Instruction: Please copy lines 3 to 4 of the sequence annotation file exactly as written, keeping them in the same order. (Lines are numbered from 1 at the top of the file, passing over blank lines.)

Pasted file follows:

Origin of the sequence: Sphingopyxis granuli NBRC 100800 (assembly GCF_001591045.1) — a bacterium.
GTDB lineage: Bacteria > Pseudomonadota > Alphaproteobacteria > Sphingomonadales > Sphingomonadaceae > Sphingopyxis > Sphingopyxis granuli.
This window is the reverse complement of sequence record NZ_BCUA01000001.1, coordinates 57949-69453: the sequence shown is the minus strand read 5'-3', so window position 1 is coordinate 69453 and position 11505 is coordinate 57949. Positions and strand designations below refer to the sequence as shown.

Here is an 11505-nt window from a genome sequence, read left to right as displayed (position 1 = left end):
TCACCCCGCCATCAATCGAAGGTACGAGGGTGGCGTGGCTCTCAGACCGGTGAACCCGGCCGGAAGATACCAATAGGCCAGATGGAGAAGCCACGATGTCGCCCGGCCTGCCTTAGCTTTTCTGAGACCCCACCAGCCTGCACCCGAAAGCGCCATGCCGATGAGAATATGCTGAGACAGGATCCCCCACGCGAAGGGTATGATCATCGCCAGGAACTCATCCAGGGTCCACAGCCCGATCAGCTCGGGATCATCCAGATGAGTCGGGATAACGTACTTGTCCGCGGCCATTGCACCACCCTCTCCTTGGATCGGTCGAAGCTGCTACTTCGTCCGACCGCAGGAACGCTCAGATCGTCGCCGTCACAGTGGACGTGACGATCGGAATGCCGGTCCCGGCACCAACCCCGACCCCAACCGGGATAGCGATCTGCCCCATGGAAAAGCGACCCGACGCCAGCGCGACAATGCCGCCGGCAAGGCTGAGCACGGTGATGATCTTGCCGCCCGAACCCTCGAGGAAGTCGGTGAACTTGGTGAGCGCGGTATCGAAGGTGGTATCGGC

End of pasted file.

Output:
This window is the reverse complement of sequence record NZ_BCUA01000001.1, coordinates 57949-69453: the sequence shown is the minus strand read 5'-3', so window position 1 is coordinate 69453 and position 11505 is coordinate 57949. Positions and strand designations below refer to the sequence as shown.

Here is an 11505-nt window from a genome sequence, read left to right as displayed (position 1 = left end):